In terms of the plot – I felt that some of the plot points were a bit far-fetched and there were also too many “I knew I shouldn’t have but I did it anyway” moments with Mal that annoyed me to no end (it’s actually one of my pet peeves when it comes to characters in books).  The other issue was that there was way too much talking and explaining throughout the book, some of which I felt was unnecessary and made some parts feel repetitious and long-winded.  It also didn’t help that I felt zero connection to any of the characters and at near the end, didn’t really care too much what happened to them.  

Overall, I felt this was a decent read that kept my attention, but didn’t stand out.  This one also didn’t have as much of the suspense element that I was expecting – there were some twists, but a lot of them were predictable and it kind of took the fun out of reading this at times.  I liked the premise, but wasn’t a fan of the execution, mostly as it pertained to the plot and how things played out.  Having said all that though, I’m still interested in reading Swanson’s other books, especially his earlier ones, and of course, his next one.

Received ARC from William Morrow (HarperCollins) via NetGalley.
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Wow! What do I even say about a book that has rendered me speechless? This book is a thriller lovers dream come true. First of all, Peter Swanson won me over with The Kind Worth Killing and has never let me down since. I find him and Liz Nugent to be the masters of the dark, twisted thrillers. I often wonder how they come up with this stuff! Can you imagine their computer search history? The stuff that murders are made of!!!
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This was another great thriller by Peter Swanson! I especially loved tying in all of the old, classic murder mysteries! I would highly recommend.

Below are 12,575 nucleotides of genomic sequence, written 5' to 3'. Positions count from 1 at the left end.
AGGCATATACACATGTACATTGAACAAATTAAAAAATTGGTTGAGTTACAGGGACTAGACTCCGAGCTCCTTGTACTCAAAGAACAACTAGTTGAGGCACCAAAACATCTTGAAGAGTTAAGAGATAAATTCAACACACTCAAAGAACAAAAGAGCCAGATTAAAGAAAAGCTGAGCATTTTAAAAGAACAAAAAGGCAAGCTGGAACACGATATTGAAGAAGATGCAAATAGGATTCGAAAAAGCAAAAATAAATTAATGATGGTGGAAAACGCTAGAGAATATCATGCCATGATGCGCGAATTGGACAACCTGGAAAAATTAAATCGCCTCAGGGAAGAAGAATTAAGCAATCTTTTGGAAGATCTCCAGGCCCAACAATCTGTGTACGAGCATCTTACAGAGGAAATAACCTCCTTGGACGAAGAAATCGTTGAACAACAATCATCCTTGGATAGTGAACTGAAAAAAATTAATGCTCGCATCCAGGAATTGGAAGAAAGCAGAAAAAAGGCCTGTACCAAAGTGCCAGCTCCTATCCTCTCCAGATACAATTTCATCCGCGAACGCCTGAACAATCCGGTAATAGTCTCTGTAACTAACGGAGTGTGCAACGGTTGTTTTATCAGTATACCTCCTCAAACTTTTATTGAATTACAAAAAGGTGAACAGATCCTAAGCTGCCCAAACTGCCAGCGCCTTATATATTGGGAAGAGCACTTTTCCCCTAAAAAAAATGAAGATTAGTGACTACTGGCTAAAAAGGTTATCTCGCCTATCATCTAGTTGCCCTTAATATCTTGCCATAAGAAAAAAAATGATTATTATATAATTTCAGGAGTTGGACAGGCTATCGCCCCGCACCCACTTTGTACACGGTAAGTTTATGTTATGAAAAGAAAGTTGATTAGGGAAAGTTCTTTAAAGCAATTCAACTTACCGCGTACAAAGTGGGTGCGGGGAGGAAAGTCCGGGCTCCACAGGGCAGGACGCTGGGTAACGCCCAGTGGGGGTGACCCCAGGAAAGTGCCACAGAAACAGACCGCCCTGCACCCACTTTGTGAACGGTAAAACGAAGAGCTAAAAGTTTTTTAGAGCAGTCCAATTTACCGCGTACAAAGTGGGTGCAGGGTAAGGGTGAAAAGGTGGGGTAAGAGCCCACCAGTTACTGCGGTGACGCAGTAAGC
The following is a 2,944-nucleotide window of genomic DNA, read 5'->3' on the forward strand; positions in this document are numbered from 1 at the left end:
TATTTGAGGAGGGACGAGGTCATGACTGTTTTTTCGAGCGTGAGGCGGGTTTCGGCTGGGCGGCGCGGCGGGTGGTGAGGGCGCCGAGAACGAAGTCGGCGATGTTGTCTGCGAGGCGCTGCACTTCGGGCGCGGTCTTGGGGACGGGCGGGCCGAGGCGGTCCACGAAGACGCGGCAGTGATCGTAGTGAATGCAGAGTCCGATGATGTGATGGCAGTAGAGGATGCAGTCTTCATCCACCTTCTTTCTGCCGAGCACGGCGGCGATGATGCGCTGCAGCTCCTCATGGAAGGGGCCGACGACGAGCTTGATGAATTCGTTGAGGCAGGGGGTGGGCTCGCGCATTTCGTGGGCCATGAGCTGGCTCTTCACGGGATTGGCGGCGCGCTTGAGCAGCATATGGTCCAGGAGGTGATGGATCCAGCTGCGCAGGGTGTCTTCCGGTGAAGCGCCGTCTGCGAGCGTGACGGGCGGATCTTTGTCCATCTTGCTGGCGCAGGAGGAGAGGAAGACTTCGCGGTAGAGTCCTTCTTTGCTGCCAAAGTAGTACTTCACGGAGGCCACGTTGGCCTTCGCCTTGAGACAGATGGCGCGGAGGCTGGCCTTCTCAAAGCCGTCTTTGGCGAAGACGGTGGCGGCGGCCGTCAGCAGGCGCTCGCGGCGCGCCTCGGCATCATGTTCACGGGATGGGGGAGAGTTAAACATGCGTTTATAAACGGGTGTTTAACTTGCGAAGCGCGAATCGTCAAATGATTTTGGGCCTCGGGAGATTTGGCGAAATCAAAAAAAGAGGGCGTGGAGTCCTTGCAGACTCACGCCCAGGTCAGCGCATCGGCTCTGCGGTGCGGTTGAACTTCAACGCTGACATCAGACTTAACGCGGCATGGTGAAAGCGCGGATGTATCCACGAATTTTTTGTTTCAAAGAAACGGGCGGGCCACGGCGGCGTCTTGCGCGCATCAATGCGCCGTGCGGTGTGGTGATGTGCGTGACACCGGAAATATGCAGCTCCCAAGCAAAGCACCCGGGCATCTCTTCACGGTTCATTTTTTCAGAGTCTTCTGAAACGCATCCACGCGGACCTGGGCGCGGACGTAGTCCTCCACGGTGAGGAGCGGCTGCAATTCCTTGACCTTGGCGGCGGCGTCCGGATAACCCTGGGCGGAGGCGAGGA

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"Eight Perfect Murders," by Peter Swanson, William Morrow, 288 pages, March 3, 2020.

In 2004, Malcolm Kershaw worked at the  Old Devils Bookstore in Boston. He compiled a list of the most unsolvable murders in novels. He called them Eight Perfect Murders.

Now Mal is co-owner of the store. His wife, Claire, died in a vehicle accident five years ago. Mal primarily reads history and poetry these days. It is February and a snowstorm is starting.

FBI Agent Gwen Mulvey comes to talk to him. She's looking for information about a series of murders that are similar to the killings on his list. Robin Callahan, a local news anchor, Jay Bradshaw, Bill Manso, an investment broker, and Ethan Byrd, a college student, were all murdered. It is believed that the murders are connected. There may be even more.

Then Mal notices a reply to the blog that appears to have come from the killer. He learns that he is a suspect, but Mal is hiding a secret that would tie him even more closely to the murders.

The characters and plot are complex. The ending is surprising. Classic who-dun-it fans will love this.

In accordance with FTC guidelines, the advance reader's edition of this book was provided by the publisher via NetGalley in exchange for a review.